Biplane

Bunkers, shelters and other buildings
FLITZ
Posts: 30
Joined: Sun 04 Mar, 2007 3:48 pm

Postby FLITZ » Fri 16 Mar, 2007 5:33 pm

Got your answer the building has been both a school and a chapel,
the biplane is a dedication from a school member and paritioner who was a member of the RFC (ROYAL FLYING CORPS) the fore runner of the modern RAF according to a local resident he believes the name was FORBES or FROBISHER.
Hope this clears it up for you.
munki
Posts: 929
Joined: Thu 25 Jan, 2007 5:16 am

Postby munki » Sat 17 Mar, 2007 10:35 am


Good work, Flitz!

Ah, someone from round here who might have known T E Lawrence. My hero! So can anyone confirm the name? Forbes, or Frobisher?

And for the architectural historians, was it a chapel first then a school, or both at the same time? Did the school have a chapel? It was known as St Augustine's National School. The church on the other side of Hyde Park Corder is also known as St Augustine's. If the two were connected, why was a chapel needed?
Attachments
Biplane Chapel 01.JPG
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'Are we surprised that men perish, when monuments themselves decay? For death comes even to stones and the names they bear.' - Ausonius.
20522tay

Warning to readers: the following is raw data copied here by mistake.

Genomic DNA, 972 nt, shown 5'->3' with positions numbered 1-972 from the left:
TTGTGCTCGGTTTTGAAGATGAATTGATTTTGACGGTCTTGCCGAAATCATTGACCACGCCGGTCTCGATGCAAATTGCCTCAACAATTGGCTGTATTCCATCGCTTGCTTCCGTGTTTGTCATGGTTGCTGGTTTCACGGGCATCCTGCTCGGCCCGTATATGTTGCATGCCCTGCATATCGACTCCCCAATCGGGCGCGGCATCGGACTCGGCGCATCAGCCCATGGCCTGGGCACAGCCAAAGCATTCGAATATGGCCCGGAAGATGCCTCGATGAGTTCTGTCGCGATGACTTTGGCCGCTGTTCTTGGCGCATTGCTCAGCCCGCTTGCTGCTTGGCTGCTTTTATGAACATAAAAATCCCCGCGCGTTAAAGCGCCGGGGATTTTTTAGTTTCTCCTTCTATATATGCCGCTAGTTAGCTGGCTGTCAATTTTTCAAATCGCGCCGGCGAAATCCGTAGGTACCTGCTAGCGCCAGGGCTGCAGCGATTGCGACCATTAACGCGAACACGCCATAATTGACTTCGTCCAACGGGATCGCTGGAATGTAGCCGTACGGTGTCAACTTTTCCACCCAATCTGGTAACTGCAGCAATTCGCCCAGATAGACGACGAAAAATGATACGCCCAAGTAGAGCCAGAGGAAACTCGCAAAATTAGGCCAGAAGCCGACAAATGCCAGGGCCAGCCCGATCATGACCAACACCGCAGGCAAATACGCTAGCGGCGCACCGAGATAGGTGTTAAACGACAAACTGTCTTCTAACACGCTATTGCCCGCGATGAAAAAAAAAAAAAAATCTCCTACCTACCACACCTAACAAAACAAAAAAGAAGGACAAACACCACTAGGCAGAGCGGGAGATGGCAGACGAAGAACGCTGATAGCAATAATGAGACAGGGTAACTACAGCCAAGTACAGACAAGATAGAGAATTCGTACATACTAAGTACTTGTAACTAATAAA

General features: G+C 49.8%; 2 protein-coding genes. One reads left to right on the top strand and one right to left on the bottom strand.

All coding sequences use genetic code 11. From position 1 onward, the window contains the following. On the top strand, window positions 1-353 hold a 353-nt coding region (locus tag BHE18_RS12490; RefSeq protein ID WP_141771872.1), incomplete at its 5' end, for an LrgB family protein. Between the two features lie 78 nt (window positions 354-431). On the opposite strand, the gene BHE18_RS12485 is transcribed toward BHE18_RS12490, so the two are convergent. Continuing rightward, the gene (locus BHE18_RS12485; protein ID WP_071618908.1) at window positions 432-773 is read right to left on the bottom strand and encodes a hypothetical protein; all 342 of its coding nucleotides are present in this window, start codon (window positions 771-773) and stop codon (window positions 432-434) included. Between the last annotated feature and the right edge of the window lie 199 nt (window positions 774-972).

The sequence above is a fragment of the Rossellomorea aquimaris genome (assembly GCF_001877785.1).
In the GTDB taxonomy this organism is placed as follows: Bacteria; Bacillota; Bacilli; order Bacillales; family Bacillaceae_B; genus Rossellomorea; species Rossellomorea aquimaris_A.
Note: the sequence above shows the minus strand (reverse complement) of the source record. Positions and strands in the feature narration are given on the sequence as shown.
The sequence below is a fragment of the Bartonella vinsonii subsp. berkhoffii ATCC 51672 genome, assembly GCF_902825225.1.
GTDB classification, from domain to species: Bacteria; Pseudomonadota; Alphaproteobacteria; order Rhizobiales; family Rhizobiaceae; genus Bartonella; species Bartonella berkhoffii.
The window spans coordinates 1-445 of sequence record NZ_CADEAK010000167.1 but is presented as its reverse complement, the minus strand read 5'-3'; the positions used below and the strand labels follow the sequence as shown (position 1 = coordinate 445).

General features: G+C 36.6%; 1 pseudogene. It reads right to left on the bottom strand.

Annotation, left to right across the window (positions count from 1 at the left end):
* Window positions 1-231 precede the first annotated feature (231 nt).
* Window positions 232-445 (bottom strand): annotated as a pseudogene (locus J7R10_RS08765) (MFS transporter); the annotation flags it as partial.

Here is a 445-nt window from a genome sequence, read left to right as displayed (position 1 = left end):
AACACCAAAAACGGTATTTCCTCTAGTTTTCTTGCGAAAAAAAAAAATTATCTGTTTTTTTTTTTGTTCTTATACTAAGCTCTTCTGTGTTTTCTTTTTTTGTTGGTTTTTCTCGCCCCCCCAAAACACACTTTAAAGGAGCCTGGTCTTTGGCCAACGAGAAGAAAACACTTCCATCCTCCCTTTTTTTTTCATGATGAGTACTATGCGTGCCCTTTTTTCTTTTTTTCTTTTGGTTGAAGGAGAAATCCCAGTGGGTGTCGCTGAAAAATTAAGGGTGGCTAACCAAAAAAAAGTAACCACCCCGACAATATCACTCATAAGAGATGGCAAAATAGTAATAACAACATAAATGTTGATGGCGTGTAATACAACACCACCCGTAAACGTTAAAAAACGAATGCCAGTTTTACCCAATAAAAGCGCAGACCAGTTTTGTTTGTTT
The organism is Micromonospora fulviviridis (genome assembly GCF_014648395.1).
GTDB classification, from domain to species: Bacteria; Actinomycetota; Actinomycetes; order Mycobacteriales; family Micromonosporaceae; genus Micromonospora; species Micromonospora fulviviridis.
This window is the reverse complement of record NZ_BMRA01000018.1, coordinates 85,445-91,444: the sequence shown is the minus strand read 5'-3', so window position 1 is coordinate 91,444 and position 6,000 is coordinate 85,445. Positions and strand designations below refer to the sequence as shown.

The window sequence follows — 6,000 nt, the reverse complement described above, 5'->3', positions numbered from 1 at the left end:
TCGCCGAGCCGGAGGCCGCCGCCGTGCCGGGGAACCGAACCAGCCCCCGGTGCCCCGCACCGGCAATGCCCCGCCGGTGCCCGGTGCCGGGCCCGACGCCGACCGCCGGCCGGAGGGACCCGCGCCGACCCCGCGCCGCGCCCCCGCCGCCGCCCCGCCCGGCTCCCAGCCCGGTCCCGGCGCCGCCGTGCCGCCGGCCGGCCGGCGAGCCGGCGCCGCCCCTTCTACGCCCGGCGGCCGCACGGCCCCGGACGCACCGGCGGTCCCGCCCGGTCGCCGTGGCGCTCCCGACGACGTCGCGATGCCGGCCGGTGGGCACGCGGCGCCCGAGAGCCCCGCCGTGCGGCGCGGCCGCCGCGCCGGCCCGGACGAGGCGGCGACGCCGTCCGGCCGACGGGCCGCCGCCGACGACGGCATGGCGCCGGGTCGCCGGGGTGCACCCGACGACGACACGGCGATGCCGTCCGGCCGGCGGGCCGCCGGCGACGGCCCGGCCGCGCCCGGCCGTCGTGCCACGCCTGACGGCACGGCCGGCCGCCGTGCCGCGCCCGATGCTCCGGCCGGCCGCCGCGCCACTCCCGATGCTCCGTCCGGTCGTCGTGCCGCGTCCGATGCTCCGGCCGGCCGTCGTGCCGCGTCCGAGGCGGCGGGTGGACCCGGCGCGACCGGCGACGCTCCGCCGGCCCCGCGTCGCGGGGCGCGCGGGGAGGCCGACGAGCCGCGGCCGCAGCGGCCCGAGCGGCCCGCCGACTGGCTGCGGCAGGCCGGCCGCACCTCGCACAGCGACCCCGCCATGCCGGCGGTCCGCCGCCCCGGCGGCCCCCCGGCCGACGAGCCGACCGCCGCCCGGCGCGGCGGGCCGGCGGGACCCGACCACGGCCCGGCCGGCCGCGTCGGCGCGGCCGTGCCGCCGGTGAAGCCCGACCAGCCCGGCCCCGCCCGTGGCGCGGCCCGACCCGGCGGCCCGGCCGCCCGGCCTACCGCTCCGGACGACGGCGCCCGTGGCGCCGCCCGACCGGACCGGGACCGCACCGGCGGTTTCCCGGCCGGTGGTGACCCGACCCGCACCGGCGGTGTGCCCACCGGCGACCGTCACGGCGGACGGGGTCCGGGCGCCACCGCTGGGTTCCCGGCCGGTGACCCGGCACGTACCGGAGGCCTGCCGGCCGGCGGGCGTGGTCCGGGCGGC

Posts: 96
Joined: Tue 06 Mar, 2007 12:56 pm

Postby 20522tay » Sun 18 Mar, 2007 11:18 pm

I have searched the Commonwealth War Graves list, the national archieves list of war medals, and the list of absentee voters for Leeds. These show no entry's for any FROBISHER serving in any of the services during the war.
There are several FORBES listed some of whom were members of the Royal Flying Corps, but none were pilots. There are no FORBES shown on the Commonwealth war Graves list
Festwerfer
Posts: 126
Joined: Sat 07 Apr, 2007 7:20 pm

Postby Festwerfer » Sun 08 Apr, 2007 9:44 pm

I noted you said no pilots were listed can I suggest you look further because a lot of the early aircraft, Vickers gunbus etc were two seater's the gunner in some cases being a rigger mechanic or some such ground trade. It may be that he was not aircrew at all many landing grounds in France were very close to the front lines and as such were not always safe from attack it could be your man was killed by artillery or strafing attacks by German aircraft.


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